February 8, 2011

It's been evening all day long
It's been evening all day long
How can something so old be so wron
g


George Condo, Spiderwoman, 2002

* An evening with j.D. Salinger. excerpt:

Toward the end of the night, as the other guests were putting on their coats, Joe found me in the front hallway. He spoke into my ear, “Jerry has asked us up to his place for a drink. Are you game?”

We three had our coats on, waiting for Salinger to say his good-byes, then he joined us and we went out to the street and found a cab immediately.

What a great turn of events! For Salinger to be taking such interest in us!

In the apartment, which was a brownstown further uptown, Salinger asked us what we would like to drink. I offered my help getting out the ice, but no, he’d prefer to do it himself. The bar’s bottles and glasses were arranged at one end of a counter between the small kitchen space and the living room, and we stood around while Salinger poured—whiskey for all, I think. Drinks in hand, Jill, Joe, and I sank into a long sofa across from the bar, Jill sitting between us. Salinger sat down on a chair facing us across a coffee table.

In my buzzy contentment I looked around the room at the pictures on the walls, and I lost track of what Joe and Salinger were saying to one another until I heard Joe ask, “Where did you go to college, J. D.?”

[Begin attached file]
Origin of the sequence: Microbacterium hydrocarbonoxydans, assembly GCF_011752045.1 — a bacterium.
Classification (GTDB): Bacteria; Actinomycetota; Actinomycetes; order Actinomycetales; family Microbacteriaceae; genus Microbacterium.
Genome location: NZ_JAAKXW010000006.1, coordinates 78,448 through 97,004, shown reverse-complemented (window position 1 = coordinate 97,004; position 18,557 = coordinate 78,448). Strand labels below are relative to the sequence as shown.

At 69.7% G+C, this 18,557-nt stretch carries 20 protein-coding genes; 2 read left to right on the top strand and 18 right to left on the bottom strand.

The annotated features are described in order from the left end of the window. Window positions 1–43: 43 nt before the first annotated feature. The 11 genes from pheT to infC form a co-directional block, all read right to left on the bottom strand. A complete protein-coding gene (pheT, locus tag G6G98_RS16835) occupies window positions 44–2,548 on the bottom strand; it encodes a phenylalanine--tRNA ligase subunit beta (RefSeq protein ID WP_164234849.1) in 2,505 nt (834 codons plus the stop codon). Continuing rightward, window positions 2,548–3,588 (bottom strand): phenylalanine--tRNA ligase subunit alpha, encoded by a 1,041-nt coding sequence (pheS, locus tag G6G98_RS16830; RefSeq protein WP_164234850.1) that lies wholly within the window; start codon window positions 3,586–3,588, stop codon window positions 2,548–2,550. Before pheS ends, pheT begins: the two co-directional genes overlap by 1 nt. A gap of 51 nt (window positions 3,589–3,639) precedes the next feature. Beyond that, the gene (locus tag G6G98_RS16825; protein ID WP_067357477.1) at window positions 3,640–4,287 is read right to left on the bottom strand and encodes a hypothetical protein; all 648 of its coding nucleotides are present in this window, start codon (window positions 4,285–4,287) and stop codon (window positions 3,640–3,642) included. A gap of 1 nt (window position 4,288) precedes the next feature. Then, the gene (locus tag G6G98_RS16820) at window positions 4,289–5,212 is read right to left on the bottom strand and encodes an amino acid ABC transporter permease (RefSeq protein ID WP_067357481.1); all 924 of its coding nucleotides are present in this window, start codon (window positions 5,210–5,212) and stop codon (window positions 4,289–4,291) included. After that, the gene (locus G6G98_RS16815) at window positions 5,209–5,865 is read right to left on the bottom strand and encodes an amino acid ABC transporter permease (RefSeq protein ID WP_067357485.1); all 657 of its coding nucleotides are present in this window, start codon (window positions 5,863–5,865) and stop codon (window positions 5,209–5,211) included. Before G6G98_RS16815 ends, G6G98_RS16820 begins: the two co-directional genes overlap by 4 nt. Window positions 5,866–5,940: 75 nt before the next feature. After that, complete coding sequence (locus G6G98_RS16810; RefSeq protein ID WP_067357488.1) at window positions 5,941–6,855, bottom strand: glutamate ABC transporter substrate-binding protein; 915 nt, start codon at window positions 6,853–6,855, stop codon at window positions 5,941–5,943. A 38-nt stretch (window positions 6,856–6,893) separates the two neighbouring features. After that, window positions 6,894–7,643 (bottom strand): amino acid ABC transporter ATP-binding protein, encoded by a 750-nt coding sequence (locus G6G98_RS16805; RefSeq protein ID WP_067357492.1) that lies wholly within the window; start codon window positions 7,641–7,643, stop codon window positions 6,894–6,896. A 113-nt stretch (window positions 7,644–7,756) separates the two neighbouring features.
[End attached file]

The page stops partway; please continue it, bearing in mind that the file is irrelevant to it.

Salinger did not immediately reply and in that momentary silence the mood in the room changed. I caught my breath. I believe that Joe’s businesslike tone could be heard as faintly aggressive; it was familiar to my ear.

Salinger said evenly, “A little college in upstate New York. A college you’ve probably never heard of.”

“Which one?” Joe asked. Nothing suggested that Joe had heard anything in Salinger’s voice but information sharing.

After another short silence Salinger said, “Hamilton. Does it make a difference to you, knowing that the name of the college is Hamilton?”

* Bob N. on Silver Jews' Starlite Walker, which is Drag City's item of the week:

"Starlite Walker was an Oxford, Mississippi record. David resided on the outskirts of town at the time. He was renting a tiny building that was part of a professor's chemistry lab in the woods. He paid $100 a month. It was mildly suspicious. Stephen and I went there to rehearse for about five days. Oxford is a beautiful town. There are lots of beautiful people. We were well. Peaking physically. We built songs around David's words. David had just about all of his lyrics written down in a notebook. When we were 70% ready, we headed up to Easley Studios in Memphis (which burned to the ground a few years ago). Doug and Davis were ready for us. They were cool and it was welcoming. Steve West joined us on the songs that we needed a 'real' drummer. I just wasn't good enough. It didn't bother me. I was proud of my drums on "Trains Across The Sea" and my moog on "New Orleans." We didn't have any significant problems recording and it turned out well. Our host Sherman Willmott (we stayed above his record shop in a small apartment) did a marvelous job of keeping barbecue sauce on our faces the whole time. I gained six pounds. Upon completing Starlite Walker, Silver Jews felt like a band instead of a project. We became formidable.

* "Only a novelist can know how neurotic, devious, underhanded a novelist can be." -- Walker Percy

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